Seventeen year-old Christian Maselli of Dublin has played baseball virtually all of his life. He loves the game. He loves being around it. And it's in his blood, with his great grandfather being a catcher for the San Francisco Seals ballclub in the 1950s.
At first glance, then, it would likely surprise you to know that he decided not to play baseball at Dublin High his senior year and instead took a job filling water jugs, doing laundry and being somewhat of a gopher. That is, until you know that his employer is the Oakland Athletics and he gets to put on the A's uniform every home game as one of the team's ball/bat boys.
"I had to make a decision. It was take this job or play this season, so I had to make the tough decision to tell (head baseball Coach Shawn) McHugh that I wasn't going to play this season. But this was a lifetime opportunity that I couldn't just walk away from," says Maselli.
It was the connection that McHugh had with the A's that gave Maselli a chance to interview for the open job, which Maselli says turned out to be far more than catching a few foul balls or picking up a player's bat.
For a day game, he gets to the ballpark four to five hours before game time. Among his first duties are to make sure any leftover laundry is distributed to players and coaches, towels for the coaches' rooms are stocked and any orders for the players' pregame meals are ordered. There are occasionally also special requests, which have included taking a player's car to the carwash.
Then it's time to help shag and restock baseballs at batting practice and get the water and Gatorade buckets ready for the players and coaches in the bullpens.
And then it's game time.
"Because I'm one of the new guys, I'm a ball boy. I warm up the outfielders (between innings) and protect the players in the bullpen."
The latter, he says, is probably his most important and nerve-racking role. If he misses a ball hit down the left-field line and it hits a pitcher or catcher warming up in the bullpen, there could be big problems for long-term employment.
Maselli admits he's missed a couple of hard-hit balls, but fortunately, there's been no harm -- except perhaps to his personal pride.
"(A's broadcast announcer) Ray Fosse made fun of me on TV once after I missed a ball once that went between my legs," says Maselli, who adds that a number of his friends and former teammates quickly piled on.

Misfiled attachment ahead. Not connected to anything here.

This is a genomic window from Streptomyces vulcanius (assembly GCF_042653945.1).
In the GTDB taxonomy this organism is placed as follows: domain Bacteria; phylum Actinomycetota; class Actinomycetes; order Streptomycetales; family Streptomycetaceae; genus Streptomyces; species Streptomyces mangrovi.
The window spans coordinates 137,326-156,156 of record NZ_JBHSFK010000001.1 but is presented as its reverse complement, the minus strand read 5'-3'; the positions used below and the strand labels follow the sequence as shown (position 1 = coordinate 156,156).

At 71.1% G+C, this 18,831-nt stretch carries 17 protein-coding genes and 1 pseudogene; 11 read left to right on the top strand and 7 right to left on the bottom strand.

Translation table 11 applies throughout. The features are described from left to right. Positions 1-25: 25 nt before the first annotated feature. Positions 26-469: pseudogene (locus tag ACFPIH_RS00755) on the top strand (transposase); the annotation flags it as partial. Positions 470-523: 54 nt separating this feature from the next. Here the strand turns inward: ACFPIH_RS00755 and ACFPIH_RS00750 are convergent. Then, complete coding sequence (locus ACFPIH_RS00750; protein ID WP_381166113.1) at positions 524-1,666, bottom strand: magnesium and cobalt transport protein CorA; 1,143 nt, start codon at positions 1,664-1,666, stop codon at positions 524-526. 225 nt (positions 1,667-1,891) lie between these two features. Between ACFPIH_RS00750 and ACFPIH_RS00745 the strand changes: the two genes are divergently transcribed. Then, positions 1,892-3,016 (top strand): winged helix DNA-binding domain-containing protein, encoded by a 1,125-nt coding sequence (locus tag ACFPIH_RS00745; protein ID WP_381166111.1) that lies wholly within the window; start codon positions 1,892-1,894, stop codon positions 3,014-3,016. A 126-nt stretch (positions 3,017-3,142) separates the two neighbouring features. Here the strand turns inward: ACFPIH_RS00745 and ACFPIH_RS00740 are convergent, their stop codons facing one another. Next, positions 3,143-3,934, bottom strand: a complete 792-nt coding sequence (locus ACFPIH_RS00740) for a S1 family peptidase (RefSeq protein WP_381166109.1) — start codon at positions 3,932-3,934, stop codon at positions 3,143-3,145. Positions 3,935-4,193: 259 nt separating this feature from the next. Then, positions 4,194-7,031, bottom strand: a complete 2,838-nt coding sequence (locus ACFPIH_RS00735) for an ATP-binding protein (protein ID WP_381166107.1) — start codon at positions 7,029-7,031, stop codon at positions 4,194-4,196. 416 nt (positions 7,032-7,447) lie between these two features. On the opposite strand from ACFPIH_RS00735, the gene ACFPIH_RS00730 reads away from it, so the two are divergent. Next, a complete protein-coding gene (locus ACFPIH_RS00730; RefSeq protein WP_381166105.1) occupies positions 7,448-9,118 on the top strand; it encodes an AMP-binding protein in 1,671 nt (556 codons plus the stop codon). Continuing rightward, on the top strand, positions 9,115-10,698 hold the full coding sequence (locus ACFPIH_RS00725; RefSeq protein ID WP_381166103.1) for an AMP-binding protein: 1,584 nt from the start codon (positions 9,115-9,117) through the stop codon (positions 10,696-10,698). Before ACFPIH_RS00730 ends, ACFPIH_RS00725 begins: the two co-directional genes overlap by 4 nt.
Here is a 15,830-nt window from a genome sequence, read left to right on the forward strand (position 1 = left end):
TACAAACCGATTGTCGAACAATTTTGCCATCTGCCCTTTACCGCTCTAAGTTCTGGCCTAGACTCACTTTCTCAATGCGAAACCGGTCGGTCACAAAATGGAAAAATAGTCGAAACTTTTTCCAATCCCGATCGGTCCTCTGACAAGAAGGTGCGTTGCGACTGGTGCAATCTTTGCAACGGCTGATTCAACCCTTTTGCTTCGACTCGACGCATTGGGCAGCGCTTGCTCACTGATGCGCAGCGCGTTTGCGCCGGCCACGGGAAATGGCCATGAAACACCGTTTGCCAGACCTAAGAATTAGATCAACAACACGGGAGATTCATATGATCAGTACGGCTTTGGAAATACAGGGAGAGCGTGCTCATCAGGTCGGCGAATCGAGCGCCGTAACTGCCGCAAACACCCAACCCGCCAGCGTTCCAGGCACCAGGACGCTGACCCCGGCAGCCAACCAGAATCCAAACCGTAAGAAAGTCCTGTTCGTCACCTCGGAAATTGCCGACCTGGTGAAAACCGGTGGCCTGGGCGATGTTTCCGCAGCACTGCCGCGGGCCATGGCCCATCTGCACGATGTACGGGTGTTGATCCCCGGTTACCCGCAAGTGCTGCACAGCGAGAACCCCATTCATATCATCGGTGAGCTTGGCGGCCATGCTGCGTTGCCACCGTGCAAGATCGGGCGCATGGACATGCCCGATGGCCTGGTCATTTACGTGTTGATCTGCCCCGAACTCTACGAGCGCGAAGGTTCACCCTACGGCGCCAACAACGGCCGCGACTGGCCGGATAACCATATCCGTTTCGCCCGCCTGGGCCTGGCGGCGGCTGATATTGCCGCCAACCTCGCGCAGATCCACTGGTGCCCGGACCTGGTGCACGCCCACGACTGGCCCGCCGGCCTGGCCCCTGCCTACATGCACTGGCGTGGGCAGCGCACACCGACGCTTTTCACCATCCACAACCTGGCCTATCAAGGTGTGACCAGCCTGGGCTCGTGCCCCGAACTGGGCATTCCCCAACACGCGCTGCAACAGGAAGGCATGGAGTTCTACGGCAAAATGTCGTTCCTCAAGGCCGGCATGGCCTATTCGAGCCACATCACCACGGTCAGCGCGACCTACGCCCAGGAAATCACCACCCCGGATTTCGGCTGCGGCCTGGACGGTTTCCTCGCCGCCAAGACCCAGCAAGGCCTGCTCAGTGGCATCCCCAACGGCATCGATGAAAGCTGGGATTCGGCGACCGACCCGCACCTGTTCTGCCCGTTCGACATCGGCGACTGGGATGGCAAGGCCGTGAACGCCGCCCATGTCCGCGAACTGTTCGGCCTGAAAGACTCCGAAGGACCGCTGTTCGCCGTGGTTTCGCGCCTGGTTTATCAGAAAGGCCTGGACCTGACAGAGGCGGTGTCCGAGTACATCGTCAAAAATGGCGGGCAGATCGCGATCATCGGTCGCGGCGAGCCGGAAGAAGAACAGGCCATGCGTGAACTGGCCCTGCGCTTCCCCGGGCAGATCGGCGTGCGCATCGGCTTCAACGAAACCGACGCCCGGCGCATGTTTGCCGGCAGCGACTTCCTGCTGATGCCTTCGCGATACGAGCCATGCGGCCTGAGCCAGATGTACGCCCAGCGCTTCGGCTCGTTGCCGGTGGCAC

After the game, young Mr. Maselli is polishing shoes of the players and coaches, doing three or four loads of laundry and assorted other work that keeps him in the clubhouse long after the players have headed home.
"To be honest, everyone is really cool here. There's not one player that I've encountered who's been rude. It's just a really awesome job and makes those long-hour days really worth it."
Dublin Gymnastics Champ: Congratulations to 14 year-old Kelley Hebert, of Dublin, who recently returned from the Western National Level 9 Gymnastics Championships with a prestigious championship win.
The Fallon Middle School student finished with a 38.15 total score, which was a mere three hundredths of a point ahead of the second-place finisher. According to her mom, Deborah, Kelley's scores were consistent throughout the competition, but her floor routine put her over the top.
"I knew that I had a 38.15 all-around, but I did not know what the competitors' scores were. So, I didn't know I won first place until it was announced at the awards ceremony."
My understanding is that Level 9 is just below the Olympic gymnastics level, but while competing for team USA would be great, Kelley's mom says that goal is not among her daughter's aspirations.
"Training for the Olympics is a huge commitment, which requires most of your time training away from family and friends," says Deborah, who adds that the goal now is for Kelley to eventually earn a college scholarship and compete at the collegiate level. Kelley has been in gymnastics for nine years and continues to train at Edge Gymnastics in Dublin.
Contact Alan Elias at email@example.com.